My personal bugbear is rigging. I used black stretched sprue, glued with styrene cement and tautened with a heated dental waxing instrument. In spite of all caution, the masts turned out to be so bendable still that any slightest touch tore apart all previous lines. A situation that might have easily bordered to a tantrum. To me, doing such work is like shaving a balloon using a chainsaw. Hence I gave up at some point at about one third the original rigging. My deepest reverence to all those who can master that art.

In the meantime, rigging and modelling wizard Jim Baumann has given me the hint to use steel wire from wire brushes only, as it is so much more rigid than brass or ordinary steel wire, and I pass this hint to you.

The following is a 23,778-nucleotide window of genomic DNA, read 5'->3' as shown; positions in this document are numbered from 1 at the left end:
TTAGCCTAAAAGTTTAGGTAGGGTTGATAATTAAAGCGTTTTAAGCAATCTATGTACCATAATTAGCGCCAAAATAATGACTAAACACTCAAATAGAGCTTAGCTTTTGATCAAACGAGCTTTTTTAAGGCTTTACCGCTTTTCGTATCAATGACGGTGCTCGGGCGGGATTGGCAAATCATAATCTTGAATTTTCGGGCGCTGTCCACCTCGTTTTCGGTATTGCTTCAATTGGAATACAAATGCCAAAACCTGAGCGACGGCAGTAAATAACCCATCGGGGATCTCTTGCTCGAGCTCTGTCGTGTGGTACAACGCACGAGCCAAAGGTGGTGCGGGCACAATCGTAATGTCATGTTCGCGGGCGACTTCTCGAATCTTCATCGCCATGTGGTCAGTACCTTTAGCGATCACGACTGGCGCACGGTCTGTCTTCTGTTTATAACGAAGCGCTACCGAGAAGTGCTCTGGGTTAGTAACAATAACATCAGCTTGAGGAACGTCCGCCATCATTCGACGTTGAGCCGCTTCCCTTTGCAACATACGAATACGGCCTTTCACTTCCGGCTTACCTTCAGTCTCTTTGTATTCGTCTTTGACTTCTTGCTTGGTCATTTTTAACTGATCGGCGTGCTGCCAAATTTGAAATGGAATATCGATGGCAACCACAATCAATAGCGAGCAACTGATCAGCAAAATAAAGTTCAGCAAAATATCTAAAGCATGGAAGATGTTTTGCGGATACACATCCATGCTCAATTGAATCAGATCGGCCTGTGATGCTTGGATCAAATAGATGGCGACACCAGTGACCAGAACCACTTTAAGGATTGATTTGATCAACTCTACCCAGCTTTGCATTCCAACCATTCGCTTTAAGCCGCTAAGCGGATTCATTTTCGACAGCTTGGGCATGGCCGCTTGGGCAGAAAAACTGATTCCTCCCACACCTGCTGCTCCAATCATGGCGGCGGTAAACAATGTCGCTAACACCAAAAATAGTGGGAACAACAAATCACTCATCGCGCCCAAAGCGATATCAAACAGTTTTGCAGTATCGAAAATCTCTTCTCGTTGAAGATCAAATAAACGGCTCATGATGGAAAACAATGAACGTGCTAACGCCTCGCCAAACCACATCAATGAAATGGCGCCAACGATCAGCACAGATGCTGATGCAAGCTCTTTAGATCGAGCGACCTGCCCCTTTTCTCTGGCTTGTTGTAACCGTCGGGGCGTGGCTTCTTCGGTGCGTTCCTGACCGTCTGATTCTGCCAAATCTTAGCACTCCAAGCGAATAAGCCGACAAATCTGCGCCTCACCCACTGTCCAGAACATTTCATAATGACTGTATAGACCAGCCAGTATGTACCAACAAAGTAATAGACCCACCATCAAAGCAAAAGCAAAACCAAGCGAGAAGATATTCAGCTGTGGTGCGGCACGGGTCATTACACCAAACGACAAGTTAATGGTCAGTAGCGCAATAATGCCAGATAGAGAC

Finally I took my pictures and thought about my conclusions from this project. I was surprised at how fast (a little under three weeks) I had completed the model, building a P-47 and completing a 1:400 battleship in between - and how relatively straightforward things had proceeded. I've lost my reservations towards resin now and I am looking forward to the next project.

If I consider the price of the kit, it's pretty expensive, especially as it comes without PE or wire for the masts. And even more so, if you relate the price tag to the number of hours I spent building it (and was supposed to have fun with it - which I did). But let's face the fact: Our hobby, when esoteric subjects in resin are considered, is the ultimate niche market, and I'd be surprised if the production run of such a kit were higher than a few hundred. And given the work it takes to make masters and mould the parts, especially in a country like mine, the price is appropriate.

Hence I'm glad I do have a nice model of one of the Kaiser's ships of the line on my shelf now.
 



Additional images, click to enlarge